In 1992, Francis Fukuyama announced the end of history.
Turns out he was wrong and right. He was wrong that history would grind to a halt as all nations inevitably transform into modern liberal states. As we have seen, destructive models like authoritarian China and theocratic Iran are alive and well.
He was right, however, that the modern liberal state was the natural end of history – our final cause, as Aristotle would say. When individuals achieve liberation from tyranny and establish a system based on individual rights, they will settle for nothing less.
I hereby announce the end of Marxism.
However, not in the way that most might imagine. As a philosophical conservative, I recognize the important contributions Marx made to the debate. Anyone who refuses to analyze our world in terms of material conditions is missing an important piece of the puzzle. However, this is not the same thing as reducing all truths to material conditions.
Consider how people earn money and gain social status. Historically, entertainers and athletes were admired by the elites, but the technology of radio, television, and Internet allowed them to scale their reach to a global audience and amass wealth and status in ways that weren’t possible in the past. Technology created new paths to the top of the social pyramid.
At the core of Marxism is the idea of dialectical materialism, which means reality is a perpetual conflict of material conditions (like the pre-Socratic philosopher Heraclitus). One material state (thesis) give rise to a conflicting material state (antithesis), which give rise to a solution (synthesis). All knowledge is derived from our perceptions of the material world, which means all mental and spiritual processes are grounded in material conditions.
For Marx, dialectical materialism manifests itself in history as class conflict. Marx attempted to transform his theory into scientific method, but there was a lingering sense that he was pounding round pegs into square holes. Not to mention, Marxism includes seeds of its own destruction. For example:
· If all ideas are the product of material circumstances, is Marxism as well?
· What material conditions provide the foundation for abstract ideas like class conflict?
· If reality is perpetually dynamic, how is the truth of Marxism possible across time?
To understand why Marxism fails, we should turn our attention to Marx’s inspiration for dialectical materialism: the German idealist G.W.F. Hegel.
Hegel also postulated a dialectical model of thesis-antithesis-synthesis, but he grounded the arrow of history in a universal Spirit, not in the material world. Hegel agreed with Marx that nothing is permanent, that everything is becoming and ceasing to be, but Hegel argued that a universal Spirit was steering history toward a desired end.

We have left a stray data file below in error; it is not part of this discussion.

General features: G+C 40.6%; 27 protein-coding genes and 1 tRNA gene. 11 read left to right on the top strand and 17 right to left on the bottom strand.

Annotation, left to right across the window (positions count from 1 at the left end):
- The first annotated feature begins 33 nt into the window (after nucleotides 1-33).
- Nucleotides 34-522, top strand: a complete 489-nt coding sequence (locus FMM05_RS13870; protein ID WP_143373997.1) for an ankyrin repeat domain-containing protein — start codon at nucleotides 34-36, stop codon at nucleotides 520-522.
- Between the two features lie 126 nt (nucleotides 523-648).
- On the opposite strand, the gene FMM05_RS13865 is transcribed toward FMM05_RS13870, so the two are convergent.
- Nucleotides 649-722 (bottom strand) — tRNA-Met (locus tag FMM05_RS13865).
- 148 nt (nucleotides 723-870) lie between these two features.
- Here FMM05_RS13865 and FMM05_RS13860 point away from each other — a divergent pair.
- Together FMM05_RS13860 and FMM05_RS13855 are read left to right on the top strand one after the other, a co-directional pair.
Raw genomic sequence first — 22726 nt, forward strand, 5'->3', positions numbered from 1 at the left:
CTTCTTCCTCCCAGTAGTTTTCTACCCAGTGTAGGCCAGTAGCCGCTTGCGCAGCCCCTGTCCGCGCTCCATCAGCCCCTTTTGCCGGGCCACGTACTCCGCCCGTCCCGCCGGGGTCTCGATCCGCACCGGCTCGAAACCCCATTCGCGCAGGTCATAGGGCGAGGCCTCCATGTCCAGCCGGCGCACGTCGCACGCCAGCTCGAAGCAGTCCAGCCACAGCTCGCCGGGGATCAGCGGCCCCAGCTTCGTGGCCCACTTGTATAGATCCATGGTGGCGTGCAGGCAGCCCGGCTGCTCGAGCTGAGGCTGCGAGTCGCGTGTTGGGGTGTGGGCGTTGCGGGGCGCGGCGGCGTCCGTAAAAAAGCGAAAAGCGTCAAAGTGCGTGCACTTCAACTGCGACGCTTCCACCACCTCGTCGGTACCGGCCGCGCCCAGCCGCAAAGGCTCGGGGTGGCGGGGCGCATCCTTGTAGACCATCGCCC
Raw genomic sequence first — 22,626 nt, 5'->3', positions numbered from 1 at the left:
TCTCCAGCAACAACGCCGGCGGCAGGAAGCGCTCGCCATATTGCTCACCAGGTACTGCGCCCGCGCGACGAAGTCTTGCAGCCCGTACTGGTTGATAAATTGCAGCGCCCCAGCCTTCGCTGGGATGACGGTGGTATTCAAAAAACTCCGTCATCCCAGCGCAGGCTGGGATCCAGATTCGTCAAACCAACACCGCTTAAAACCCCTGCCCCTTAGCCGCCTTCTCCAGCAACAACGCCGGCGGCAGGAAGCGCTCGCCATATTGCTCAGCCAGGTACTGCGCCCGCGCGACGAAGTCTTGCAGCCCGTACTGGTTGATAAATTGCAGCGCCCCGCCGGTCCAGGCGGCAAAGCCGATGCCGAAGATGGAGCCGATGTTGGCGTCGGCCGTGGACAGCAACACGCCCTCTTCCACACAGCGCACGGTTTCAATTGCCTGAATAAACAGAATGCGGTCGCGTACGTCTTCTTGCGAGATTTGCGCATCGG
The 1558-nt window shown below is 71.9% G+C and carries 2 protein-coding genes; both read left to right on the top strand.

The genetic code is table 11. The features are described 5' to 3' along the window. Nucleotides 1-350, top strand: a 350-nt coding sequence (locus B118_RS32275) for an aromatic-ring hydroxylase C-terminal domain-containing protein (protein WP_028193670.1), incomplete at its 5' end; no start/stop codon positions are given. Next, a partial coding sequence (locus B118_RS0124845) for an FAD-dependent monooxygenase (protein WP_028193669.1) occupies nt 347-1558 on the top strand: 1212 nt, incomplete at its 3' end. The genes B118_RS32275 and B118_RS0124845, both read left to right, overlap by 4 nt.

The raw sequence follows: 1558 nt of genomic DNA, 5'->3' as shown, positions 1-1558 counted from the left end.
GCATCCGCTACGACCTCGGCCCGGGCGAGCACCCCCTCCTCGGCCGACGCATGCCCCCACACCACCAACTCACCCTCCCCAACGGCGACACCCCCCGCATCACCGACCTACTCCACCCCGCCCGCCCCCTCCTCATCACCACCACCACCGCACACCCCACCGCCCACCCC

Unlike Marx, Hegel celebrated things like monarchy, Christianity, and hierarchy, which corresponded nicely with the authoritarian political system ruled over by his benefactor, the Prussian King Frederick Wilhelm III.
Rather than modify Hegel’s view, such as the Spirit steering us toward communism, he rejected the Spirit to embrace the opposite. He “turned Hegel on his head” by making material conditions, not the Spirit, the prime mover of the dialectical process.
One problem with materialism is you can’t provide a solid foundation for ethics or abstract ideas like justice or fairness. As Hume said, you can’t deduce an ought from an is. In fact, materialism is home to Darwin’s law of the jungle, where people oppress people, which Marx wanted to eliminate.
When I announce the end of Marxism, I’m not saying Marxists have admitted to losing the debate. In fact, conservatives appreciate the importance of material conditions more than ever. Rather, I’m suggesting that Marxists themselves have abandoned dialectical materialism to embrace a modified version of Hegel’s Spirit.
There’s a lot of talk today about wokeness and left-wing puritanism. This is a complex topic that merits its own analysis, but for our purposes this is important because it means the left has abandoned what they would call science for what we would call metaphysics.
Marxists now have a Utopian vision that is detached from its material conditions. The state is still the object of worship, but identity is now the source of meaning and purpose. People who demand a definition of “woke” need look no further than this.
What are these new articles of faith? If the transition to green energy proves mathematically impossible, have faith. If sex or gender proves grounded in biology, have faith. If lowering academic standards doesn’t reduce inequality, have faith. If defunding the police results in higher crime rates, have faith.
For the new Marxists, dialectical materialism was a stubbornly slow process that failed to deliver Utopia. They want change, now, and hope that their soothing ideas will accelerate the process. However, because the new Marxists still reject religion and metaphysics (unlike Hegel), we should ask where these soothing ideas reside.
Perhaps in their heads?